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Sequence based residue depth prediction using evolutionary information and predicted secondary structure.

Zhang H, Zhang T, Chen K, Shen S, Ruan J, Kurgan L - BMC Bioinformatics (2008)

Bottom Line: The mean absolute and the mean relative errors are shown to be statistically significantly better when compared with a method recently proposed by Yuan and Wang [Proteins 2008; 70:509-516].The results show that three-fold cross validation underestimates the variability of the prediction quality when compared with the results based on the ten-fold cross validation.The proposed method, RDPred, provides statistically significantly better predictions of residue depth when compared with the competing method.

View Article: PubMed Central - HTML - PubMed

Affiliation: College of Mathematical Science and LPMC, Nankai University, Tianjin, PR China. zerohua@gmail.com

ABSTRACT

Background: Residue depth allows determining how deeply a given residue is buried, in contrast to the solvent accessibility that differentiates between buried and solvent-exposed residues. When compared with the solvent accessibility, the depth allows studying deep-level structures and functional sites, and formation of the protein folding nucleus. Accurate prediction of residue depth would provide valuable information for fold recognition, prediction of functional sites, and protein design.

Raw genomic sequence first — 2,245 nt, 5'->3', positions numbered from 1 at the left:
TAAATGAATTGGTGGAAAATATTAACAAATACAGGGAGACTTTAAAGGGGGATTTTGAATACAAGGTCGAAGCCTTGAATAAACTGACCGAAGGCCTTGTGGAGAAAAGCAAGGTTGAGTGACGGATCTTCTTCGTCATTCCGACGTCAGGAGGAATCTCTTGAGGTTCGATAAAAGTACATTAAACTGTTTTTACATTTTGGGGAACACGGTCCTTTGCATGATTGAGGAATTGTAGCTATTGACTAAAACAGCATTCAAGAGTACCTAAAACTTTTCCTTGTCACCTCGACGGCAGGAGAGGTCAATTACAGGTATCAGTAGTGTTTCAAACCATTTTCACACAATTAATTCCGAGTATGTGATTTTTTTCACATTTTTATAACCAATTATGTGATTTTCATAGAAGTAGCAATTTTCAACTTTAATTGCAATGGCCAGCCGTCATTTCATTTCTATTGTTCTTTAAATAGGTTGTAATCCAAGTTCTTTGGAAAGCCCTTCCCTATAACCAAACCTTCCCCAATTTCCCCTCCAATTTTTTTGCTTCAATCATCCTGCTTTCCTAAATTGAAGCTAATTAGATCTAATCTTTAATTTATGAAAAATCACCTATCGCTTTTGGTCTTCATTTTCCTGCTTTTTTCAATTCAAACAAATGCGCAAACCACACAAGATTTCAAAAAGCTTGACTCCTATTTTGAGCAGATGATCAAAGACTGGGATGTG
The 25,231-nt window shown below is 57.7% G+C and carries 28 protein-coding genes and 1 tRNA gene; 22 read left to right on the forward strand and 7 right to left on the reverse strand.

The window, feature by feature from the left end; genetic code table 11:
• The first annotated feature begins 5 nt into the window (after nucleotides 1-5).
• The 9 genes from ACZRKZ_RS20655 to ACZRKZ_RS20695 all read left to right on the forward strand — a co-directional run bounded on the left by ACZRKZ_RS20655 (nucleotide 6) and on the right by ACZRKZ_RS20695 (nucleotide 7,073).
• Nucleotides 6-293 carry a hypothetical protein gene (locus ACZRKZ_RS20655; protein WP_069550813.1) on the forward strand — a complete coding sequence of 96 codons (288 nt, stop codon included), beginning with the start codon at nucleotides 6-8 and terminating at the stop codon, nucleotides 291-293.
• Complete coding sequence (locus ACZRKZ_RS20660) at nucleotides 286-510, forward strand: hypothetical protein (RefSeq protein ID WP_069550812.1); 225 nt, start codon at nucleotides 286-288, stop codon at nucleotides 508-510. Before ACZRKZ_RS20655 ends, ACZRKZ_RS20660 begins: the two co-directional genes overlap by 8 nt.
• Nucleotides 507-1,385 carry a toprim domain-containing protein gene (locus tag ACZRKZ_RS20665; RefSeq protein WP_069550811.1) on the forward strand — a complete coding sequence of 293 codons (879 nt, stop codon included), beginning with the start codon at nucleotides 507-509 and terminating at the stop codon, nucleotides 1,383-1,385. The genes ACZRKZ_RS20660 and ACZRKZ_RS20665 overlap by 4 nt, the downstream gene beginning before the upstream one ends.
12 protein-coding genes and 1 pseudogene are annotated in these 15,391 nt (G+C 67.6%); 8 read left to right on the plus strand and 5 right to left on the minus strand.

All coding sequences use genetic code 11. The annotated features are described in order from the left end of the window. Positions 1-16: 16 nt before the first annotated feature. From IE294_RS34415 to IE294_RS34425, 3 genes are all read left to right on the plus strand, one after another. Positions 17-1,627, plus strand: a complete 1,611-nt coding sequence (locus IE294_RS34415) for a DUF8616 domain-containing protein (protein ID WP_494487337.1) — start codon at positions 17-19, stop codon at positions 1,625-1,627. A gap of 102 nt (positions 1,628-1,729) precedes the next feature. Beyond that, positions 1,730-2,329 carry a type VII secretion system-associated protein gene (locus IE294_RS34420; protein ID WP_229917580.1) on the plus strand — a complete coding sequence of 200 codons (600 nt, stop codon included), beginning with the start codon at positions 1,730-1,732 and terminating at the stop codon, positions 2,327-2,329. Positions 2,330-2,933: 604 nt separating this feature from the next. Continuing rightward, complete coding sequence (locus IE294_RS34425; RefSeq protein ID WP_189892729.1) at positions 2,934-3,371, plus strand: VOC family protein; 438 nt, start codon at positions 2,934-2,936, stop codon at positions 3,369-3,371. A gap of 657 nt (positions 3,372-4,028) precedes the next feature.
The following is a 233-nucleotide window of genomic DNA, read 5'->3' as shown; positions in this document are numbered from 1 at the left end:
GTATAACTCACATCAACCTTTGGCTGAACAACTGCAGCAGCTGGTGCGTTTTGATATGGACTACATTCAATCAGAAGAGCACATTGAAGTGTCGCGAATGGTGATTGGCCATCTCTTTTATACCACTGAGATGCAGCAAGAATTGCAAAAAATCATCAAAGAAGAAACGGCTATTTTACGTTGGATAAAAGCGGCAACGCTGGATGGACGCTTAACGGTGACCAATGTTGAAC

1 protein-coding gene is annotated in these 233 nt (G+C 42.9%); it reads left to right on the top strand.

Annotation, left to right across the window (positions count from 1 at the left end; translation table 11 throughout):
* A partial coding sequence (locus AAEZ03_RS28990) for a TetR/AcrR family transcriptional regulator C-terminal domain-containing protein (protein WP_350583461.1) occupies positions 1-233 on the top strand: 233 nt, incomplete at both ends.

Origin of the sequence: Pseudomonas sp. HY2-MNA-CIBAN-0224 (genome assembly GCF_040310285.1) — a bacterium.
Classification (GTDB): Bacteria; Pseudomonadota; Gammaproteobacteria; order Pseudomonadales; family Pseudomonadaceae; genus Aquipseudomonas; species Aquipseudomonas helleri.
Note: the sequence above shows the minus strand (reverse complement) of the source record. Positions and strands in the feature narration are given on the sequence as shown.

Results: A new method, RDPred, for the real-value depth prediction from protein sequence is proposed. RDPred combines information extracted from the sequence, PSI-BLAST scoring matrices, and secondary structure predicted with PSIPRED. Three-fold/ten-fold cross validation based tests performed on three independent, low-identity datasets show that the distance based depth (computed using MSMS) predicted by RDPred is characterized by 0.67/0.67, 0.66/0.67, and 0.64/0.65 correlation with the actual depth, by the mean absolute errors equal 0.56/0.56, 0.61/0.60, and 0.58/0.57, and by the mean relative errors equal 17.0%/16.9%, 18.2%/18.1%, and 17.7%/17.6%, respectively. The mean absolute and the mean relative errors are shown to be statistically significantly better when compared with a method recently proposed by Yuan and Wang [Proteins 2008; 70:509-516]. The results show that three-fold cross validation underestimates the variability of the prediction quality when compared with the results based on the ten-fold cross validation. We also show that the hydrophilic and flexible residues are predicted more accurately than hydrophobic and rigid residues. Similarly, the charged residues that include Lys, Glu, Asp, and Arg are the most accurately predicted. Our analysis reveals that evolutionary information encoded using PSSM is characterized by stronger correlation with the depth for hydrophilic amino acids (AAs) and aliphatic AAs when compared with hydrophobic AAs and aromatic AAs. Finally, we show that the secondary structure of coils and strands is useful in depth prediction, in contrast to helices that have relatively uniform distribution over the protein depth. Application of the predicted residue depth to prediction of buried/exposed residues shows consistent improvements in detection rates of both buried and exposed residues when compared with the competing method. Finally, we contrasted the prediction performance among distance based (MSMS and DPX) and volume based (SADIC) depth definitions. We found that the distance based indices are harder to predict due to the more complex nature of the corresponding depth profiles.